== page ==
Prof Martin Milton, Psychologist specialising in Psychotherapy.
Psychology and psychotherapy offer a way to try and help you understand emotional difficulties so that they make sense. This in itself can provide relief for people. Therapy is useful to explore ways to overcome the difficulties or to minimise the effects they have on your everyday life. This may feel particularly difficult during the current health crisis.
Psychological difficulties take a number of forms. Stress, anxiety and depression are just some of them.
These are not just problems that you read about in the papers, or something that affects ‘other people’. They affect ordinary people too and are an unwelcome feature of busy modern life and unexpected medical and social upheavals. These conditions can be extremely debilitating and affect the way we function in our daily lives.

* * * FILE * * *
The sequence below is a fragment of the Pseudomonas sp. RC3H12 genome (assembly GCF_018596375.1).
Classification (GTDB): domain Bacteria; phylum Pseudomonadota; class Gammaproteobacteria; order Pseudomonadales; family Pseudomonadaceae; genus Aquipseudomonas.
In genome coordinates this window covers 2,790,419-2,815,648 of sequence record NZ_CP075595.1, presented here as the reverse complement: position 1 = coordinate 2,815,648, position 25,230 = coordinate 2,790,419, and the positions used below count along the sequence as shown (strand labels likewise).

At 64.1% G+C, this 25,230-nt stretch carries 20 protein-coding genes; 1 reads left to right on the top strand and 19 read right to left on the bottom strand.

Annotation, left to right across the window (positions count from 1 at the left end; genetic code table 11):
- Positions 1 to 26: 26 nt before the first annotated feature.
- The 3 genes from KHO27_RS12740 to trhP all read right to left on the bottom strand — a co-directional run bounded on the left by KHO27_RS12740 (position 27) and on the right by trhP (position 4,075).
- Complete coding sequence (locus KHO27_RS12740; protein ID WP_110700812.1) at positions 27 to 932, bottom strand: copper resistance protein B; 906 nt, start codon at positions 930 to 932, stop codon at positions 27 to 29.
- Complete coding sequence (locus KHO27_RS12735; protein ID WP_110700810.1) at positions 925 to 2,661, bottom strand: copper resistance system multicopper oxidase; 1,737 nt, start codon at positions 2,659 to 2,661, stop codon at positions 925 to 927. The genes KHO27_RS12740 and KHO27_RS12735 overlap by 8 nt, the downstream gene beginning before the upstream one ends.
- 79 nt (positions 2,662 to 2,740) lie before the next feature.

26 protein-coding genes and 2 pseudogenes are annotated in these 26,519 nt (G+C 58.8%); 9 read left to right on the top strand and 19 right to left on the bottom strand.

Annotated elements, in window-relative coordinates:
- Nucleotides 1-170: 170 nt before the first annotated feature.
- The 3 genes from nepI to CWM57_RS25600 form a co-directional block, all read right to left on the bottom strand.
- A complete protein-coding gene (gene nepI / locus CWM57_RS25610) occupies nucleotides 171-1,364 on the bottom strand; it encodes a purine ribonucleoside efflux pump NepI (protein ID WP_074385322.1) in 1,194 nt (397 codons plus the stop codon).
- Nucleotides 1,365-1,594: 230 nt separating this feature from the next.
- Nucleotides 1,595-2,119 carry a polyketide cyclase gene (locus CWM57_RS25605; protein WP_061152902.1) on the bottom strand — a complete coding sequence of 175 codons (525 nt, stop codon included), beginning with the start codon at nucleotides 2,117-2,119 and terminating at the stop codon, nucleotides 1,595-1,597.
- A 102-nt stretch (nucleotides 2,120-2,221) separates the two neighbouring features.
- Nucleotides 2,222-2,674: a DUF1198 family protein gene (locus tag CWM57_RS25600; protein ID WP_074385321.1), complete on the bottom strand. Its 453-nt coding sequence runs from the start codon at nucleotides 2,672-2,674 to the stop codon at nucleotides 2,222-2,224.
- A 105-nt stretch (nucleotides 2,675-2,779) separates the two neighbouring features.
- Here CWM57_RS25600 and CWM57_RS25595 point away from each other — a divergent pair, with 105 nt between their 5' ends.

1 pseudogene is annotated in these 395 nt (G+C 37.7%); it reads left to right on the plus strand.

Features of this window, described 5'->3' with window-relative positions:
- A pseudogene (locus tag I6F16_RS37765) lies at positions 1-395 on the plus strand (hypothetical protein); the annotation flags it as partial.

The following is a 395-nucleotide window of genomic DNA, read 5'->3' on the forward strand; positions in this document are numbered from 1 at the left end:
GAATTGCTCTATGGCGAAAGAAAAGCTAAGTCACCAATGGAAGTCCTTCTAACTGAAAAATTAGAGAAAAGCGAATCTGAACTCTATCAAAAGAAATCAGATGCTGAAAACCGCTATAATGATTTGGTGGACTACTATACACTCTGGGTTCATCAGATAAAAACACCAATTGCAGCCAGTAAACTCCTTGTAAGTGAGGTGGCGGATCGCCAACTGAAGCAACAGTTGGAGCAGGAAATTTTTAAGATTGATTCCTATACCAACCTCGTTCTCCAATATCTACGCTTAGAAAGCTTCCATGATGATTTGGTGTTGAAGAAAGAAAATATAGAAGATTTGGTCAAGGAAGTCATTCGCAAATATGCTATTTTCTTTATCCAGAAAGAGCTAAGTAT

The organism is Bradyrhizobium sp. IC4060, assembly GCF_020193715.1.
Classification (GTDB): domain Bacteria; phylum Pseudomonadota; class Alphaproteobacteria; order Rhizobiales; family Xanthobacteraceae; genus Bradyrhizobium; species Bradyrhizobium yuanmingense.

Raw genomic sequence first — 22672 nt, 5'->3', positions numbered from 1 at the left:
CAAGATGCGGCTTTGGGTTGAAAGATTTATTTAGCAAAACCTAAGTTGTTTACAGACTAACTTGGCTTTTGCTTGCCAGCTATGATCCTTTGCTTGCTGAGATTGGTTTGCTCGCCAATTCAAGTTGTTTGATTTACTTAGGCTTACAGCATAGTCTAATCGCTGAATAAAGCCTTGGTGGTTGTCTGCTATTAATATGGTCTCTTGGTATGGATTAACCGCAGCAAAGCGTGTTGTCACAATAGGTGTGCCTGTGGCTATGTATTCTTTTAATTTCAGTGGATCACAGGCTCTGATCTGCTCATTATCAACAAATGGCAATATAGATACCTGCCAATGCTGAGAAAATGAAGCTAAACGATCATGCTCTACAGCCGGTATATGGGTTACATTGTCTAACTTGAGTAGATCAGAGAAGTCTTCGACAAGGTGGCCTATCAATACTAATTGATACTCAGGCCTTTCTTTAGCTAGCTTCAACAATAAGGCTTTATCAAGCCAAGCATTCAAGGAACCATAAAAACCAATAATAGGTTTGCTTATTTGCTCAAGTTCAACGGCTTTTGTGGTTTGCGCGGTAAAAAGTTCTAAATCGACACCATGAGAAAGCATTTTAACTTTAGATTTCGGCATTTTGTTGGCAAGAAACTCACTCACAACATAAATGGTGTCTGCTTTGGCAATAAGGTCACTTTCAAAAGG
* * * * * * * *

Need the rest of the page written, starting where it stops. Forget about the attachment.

One of the first steps to getting help is to recognise when there is a problem. Insomnia, changes in mood, feeling low or fearful and thinking very critical things about yourself can all be signs of stress, anxiety or depression. People often ask themselves “why me?” or “why now?” These difficulties can take us by surprise and they sometimes arise when objectively "everything should be going right